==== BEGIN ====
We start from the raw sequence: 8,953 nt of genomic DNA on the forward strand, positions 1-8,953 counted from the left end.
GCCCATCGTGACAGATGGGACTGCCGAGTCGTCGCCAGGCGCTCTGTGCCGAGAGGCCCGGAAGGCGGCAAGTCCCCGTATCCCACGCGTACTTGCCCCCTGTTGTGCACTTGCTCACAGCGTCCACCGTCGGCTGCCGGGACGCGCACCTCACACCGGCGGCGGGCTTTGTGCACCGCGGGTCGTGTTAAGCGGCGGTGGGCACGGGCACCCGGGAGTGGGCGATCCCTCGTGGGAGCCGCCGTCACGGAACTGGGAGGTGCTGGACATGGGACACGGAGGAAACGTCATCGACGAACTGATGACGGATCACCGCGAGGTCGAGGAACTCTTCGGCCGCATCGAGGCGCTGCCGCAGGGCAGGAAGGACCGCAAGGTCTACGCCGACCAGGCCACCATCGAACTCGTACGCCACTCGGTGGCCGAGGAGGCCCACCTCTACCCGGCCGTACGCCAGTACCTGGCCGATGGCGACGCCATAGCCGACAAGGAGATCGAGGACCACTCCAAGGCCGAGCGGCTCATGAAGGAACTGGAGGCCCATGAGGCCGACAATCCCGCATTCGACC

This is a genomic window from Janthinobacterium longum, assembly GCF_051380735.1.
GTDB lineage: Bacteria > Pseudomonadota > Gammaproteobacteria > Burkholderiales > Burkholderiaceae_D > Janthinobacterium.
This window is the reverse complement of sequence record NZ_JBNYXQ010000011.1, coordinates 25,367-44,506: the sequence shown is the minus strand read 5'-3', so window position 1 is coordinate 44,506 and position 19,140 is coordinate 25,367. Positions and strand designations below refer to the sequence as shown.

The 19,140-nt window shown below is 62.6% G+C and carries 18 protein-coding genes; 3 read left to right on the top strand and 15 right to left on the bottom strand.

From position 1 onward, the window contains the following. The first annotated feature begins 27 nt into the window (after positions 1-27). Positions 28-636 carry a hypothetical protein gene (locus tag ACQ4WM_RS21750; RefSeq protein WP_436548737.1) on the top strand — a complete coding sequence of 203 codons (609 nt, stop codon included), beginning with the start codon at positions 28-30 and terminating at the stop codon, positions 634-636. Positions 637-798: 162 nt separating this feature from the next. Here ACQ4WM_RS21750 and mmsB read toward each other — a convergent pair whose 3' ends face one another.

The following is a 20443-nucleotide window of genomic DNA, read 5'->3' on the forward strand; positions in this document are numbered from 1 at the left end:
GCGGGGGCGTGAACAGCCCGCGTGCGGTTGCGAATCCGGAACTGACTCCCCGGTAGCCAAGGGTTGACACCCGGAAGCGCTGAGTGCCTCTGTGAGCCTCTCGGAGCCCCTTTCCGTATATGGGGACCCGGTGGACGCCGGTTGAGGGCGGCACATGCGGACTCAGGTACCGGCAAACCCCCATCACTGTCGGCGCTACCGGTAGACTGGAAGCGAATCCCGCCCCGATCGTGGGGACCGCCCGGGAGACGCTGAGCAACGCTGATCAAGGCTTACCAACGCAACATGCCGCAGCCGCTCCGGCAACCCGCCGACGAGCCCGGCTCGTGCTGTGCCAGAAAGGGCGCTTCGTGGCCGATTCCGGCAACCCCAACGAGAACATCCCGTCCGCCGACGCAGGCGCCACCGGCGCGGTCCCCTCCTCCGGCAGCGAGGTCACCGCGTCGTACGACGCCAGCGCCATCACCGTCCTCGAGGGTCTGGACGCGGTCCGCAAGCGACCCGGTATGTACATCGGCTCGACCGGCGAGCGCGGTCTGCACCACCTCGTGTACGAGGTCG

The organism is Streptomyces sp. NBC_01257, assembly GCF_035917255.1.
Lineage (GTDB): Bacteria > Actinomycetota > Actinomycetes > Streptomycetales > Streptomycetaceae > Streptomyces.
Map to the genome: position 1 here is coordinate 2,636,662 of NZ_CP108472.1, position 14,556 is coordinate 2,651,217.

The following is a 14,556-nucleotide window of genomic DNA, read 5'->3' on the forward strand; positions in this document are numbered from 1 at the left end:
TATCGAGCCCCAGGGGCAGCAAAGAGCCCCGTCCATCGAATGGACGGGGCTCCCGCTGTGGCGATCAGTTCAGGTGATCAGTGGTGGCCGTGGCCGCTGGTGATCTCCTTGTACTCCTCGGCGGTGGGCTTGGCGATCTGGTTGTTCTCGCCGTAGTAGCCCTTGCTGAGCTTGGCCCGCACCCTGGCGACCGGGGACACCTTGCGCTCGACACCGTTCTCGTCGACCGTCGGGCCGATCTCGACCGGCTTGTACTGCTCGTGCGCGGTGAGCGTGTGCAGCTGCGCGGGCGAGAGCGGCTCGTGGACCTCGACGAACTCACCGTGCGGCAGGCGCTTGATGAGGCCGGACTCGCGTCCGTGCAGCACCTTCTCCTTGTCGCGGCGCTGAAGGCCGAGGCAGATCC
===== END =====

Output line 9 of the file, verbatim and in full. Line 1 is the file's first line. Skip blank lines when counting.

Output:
GCGGGGGCGTGAACAGCCCGCGTGCGGTTGCGAATCCGGAACTGACTCCCCGGTAGCCAAGGGTTGACACCCGGAAGCGCTGAGTGCCTCTGTGAGCCTCTCGGAGCCCCTTTCCGTATATGGGGACCCGGTGGACGCCGGTTGAGGGCGGCACATGCGGACTCAGGTACCGGCAAACCCCCATCACTGTCGGCGCTACCGGTAGACTGGAAGCGAATCCCGCCCCGATCGTGGGGACCGCCCGGGAGACGCTGAGCAACGCTGATCAAGGCTTACCAACGCAACATGCCGCAGCCGCTCCGGCAACCCGCCGACGAGCCCGGCTCGTGCTGTGCCAGAAAGGGCGCTTCGTGGCCGATTCCGGCAACCCCAACGAGAACATCCCGTCCGCCGACGCAGGCGCCACCGGCGCGGTCCCCTCCTCCGGCAGCGAGGTCACCGCGTCGTACGACGCCAGCGCCATCACCGTCCTCGAGGGTCTGGACGCGGTCCGCAAGCGACCCGGTATGTACATCGGCTCGACCGGCGAGCGCGGTCTGCACCACCTCGTGTACGAGGTCG